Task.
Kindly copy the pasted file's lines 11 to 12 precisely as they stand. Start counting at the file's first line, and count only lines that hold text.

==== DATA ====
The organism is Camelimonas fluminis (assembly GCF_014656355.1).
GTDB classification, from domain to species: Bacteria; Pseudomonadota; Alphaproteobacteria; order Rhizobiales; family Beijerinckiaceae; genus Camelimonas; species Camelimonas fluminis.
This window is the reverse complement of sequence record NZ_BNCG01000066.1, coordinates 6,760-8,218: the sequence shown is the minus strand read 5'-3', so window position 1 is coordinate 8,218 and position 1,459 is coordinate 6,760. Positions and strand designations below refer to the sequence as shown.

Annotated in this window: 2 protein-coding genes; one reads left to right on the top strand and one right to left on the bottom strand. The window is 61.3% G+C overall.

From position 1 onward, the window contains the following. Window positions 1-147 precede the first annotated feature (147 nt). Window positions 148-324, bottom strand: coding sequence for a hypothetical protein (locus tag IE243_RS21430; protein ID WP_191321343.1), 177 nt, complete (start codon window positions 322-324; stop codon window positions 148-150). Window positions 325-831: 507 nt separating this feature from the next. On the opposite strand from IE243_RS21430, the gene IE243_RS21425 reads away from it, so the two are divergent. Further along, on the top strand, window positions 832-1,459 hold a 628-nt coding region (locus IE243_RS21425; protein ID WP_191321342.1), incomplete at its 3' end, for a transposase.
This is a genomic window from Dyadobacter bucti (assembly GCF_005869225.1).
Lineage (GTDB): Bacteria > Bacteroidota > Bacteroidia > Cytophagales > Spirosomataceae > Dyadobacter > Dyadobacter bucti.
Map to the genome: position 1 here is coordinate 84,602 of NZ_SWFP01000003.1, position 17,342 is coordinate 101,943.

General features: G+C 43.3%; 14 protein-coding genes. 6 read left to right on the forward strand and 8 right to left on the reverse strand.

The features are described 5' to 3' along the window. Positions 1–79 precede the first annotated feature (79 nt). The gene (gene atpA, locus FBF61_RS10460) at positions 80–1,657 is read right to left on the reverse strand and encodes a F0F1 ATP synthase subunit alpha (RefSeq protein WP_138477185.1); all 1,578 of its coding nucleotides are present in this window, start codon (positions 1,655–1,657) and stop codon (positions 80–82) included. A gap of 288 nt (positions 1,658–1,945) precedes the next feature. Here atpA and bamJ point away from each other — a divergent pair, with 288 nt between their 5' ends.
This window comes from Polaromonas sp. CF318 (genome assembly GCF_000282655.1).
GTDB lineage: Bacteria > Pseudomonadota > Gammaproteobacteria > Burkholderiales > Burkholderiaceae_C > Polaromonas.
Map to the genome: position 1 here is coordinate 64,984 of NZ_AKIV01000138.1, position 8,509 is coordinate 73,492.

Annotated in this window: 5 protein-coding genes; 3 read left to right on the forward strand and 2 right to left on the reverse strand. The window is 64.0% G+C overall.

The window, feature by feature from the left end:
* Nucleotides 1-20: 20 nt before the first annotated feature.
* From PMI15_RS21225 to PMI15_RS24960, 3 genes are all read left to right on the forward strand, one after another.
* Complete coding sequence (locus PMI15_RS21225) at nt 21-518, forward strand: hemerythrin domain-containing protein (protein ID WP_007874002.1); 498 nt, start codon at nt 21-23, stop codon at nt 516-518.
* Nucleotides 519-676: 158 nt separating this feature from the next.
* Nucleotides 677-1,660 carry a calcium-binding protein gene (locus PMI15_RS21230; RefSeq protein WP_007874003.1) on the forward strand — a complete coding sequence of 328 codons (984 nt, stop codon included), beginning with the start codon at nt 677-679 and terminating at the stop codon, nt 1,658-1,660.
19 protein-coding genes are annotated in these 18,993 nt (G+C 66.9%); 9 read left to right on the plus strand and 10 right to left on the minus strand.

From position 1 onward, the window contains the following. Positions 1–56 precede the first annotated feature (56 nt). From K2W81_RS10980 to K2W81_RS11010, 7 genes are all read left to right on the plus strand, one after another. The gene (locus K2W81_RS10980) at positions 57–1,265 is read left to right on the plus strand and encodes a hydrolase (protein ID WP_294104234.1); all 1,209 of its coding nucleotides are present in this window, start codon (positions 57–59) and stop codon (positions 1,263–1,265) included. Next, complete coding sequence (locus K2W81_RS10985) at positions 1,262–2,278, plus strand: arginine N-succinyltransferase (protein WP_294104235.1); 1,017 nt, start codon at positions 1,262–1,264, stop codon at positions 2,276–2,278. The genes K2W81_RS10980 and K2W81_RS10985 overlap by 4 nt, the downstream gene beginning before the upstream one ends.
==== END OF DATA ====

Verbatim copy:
This window comes from Polaromonas sp. CF318 (genome assembly GCF_000282655.1).
GTDB lineage: Bacteria > Pseudomonadota > Gammaproteobacteria > Burkholderiales > Burkholderiaceae_C > Polaromonas.